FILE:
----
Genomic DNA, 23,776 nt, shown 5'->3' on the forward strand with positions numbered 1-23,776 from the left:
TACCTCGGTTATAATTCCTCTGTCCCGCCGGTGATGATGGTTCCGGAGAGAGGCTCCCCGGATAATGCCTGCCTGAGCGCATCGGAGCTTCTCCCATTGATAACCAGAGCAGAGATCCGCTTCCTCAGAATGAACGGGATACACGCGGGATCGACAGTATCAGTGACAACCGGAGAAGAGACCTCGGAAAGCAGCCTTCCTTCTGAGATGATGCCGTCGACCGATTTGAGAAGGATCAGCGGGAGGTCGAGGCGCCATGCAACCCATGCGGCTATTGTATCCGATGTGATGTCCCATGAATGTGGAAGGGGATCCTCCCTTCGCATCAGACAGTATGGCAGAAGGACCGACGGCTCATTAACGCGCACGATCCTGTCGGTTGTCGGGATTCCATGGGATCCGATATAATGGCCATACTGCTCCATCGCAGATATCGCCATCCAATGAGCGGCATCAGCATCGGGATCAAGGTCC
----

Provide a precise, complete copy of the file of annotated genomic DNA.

Genomic DNA, 23,776 nt, shown 5'->3' on the forward strand with positions numbered 1-23,776 from the left:
TACCTCGGTTATAATTCCTCTGTCCCGCCGGTGATGATGGTTCCGGAGAGAGGCTCCCCGGATAATGCCTGCCTGAGCGCATCGGAGCTTCTCCCATTGATAACCAGAGCAGAGATCCGCTTCCTCAGAATGAACGGGATACACGCGGGATCGACAGTATCAGTGACAACCGGAGAAGAGACCTCGGAAAGCAGCCTTCCTTCTGAGATGATGCCGTCGACCGATTTGAGAAGGATCAGCGGGAGGTCGAGGCGCCATGCAACCCATGCGGCTATTGTATCCGATGTGATGTCCCATGAATGTGGAAGGGGATCCTCCCTTCGCATCAGACAGTATGGCAGAAGGACCGACGGCTCATTAACGCGCACGATCCTGTCGGTTGTCGGGATTCCATGGGATCCGATATAATGGCCATACTGCTCCATCGCAGATATCGCCATCCAATGAGCGGCATCAGCATCGGGATCAAGGTCC